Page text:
Our recent studies have reported wide dissemination of COR bacteria in human residents of communities where livestock carried COR bacteria.4–6 The results of these studies suggest that horizontal transmission of resistance may occur between livestock and human residents in the same community, including transmission of specific resistant isolates. However, there is a lack of direct evidence supporting the transmission of COR bacteria and/or the resistance gene, mcr, in the community.
A recent study on mcr-1-harboring plasmids obtained from COR Escherichia coli isolates from humans and livestock has reported the details of mcr-1-carrying IncI2 plasmid,7 which is one of the major replicons for the mcr-1-carrying plasmids.8 However, these studies analyzed clinical isolates from patients and livestock isolates retrospectively. In this study, we aimed to study the transmission of mcr-1 between COR E. coli isolates from humans and domestic animals in the same household by performing a comparative genomic analysis of these isolates.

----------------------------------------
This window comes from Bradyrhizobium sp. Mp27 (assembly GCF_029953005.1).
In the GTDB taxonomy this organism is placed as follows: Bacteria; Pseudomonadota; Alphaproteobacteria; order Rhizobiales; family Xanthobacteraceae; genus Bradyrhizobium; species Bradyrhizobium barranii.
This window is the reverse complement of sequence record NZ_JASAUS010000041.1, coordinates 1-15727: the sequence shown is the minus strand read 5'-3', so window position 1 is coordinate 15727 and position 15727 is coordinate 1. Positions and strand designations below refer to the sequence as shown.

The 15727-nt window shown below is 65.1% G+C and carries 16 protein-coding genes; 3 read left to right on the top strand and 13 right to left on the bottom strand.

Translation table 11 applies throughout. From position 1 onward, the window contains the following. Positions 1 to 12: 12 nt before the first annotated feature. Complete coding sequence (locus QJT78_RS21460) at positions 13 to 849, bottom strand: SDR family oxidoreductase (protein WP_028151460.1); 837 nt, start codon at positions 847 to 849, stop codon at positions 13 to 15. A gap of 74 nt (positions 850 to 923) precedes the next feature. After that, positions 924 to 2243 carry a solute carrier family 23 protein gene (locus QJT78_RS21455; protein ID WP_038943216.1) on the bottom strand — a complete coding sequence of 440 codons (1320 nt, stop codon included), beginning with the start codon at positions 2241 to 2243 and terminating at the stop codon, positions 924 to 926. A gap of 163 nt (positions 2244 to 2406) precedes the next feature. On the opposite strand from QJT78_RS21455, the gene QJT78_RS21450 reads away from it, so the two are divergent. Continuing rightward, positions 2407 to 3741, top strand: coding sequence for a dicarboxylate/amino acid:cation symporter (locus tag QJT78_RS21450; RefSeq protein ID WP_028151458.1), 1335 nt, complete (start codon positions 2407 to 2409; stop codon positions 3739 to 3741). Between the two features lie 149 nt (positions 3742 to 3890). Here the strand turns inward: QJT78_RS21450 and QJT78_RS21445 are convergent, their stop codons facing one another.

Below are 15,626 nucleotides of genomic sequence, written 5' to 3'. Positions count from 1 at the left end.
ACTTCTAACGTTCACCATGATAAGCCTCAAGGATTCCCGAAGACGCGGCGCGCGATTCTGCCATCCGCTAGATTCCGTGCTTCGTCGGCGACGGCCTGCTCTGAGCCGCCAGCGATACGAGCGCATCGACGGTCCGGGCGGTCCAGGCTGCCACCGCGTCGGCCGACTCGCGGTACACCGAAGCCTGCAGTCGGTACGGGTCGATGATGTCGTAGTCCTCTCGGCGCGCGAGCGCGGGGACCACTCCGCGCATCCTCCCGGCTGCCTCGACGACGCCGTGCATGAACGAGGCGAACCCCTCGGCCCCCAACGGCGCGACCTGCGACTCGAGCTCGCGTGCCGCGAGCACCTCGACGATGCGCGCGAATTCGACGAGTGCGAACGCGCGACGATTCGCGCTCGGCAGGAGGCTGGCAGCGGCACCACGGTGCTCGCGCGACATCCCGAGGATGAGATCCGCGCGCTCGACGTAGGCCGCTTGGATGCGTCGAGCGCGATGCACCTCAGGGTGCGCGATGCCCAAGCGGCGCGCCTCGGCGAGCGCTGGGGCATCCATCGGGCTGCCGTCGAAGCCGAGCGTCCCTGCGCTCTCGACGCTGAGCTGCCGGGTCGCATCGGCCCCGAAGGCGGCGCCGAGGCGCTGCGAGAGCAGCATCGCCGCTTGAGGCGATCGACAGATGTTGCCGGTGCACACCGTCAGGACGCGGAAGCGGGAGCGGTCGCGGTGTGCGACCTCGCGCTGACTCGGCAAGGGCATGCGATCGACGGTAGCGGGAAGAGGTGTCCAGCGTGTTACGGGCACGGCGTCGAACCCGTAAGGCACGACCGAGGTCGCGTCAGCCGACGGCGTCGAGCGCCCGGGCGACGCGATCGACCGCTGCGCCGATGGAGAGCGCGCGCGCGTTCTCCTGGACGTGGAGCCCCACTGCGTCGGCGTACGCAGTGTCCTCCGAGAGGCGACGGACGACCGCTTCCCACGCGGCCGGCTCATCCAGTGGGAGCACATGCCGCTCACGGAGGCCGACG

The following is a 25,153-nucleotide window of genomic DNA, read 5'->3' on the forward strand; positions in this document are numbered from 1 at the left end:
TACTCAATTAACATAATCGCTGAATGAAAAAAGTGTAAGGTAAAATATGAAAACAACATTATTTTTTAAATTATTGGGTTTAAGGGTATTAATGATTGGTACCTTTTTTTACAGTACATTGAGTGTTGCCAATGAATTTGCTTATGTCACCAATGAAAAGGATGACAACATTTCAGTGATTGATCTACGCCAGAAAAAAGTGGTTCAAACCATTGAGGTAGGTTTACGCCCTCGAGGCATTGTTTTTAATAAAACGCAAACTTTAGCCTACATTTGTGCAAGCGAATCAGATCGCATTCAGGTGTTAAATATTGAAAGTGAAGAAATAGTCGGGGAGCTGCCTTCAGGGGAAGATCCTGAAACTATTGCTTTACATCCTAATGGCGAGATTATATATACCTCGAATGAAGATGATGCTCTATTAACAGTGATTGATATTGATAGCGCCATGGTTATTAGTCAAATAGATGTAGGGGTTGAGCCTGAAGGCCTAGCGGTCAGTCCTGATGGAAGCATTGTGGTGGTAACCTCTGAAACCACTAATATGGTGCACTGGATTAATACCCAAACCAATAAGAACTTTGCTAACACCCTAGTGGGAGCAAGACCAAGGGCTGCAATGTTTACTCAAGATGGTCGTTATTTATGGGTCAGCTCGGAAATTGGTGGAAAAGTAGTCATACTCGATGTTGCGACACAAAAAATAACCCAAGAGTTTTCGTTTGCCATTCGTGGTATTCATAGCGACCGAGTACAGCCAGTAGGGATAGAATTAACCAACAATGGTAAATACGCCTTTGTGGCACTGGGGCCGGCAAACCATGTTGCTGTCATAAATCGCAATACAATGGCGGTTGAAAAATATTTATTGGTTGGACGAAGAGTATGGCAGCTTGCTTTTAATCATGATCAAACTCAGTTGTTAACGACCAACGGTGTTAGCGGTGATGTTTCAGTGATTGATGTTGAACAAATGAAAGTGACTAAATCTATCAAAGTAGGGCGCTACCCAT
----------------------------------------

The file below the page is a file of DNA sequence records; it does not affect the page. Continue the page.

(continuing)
Materials and Methods
COR E. coli isolates, strains 2018–18.25PC and 2018–18.25CC, were previously isolated from rectal swab specimens of pig and chicken, respectively, in the backyard of a household in a rural community in Vietnam.4 Human COR E. coli isolates, 2017.02.01CC, 2017.02.02CC, and 2018–02.2CC, were also previously isolated from the fecal specimens of two family members of the same household as the livestock.5 The study was approved by the Ethics Committees of Osaka University (Osaka, Japan) and Thai Binh University of Medicine and Pharmacy (Thai Binh, Vietnam). The characteristics of these isolates are summarized in Table 1.
Table 1 Characterization of Colistin-Resistant E. coli Isolates from Human and Livestock
Pulsed-Field Gel Electrophoresis (PFGE)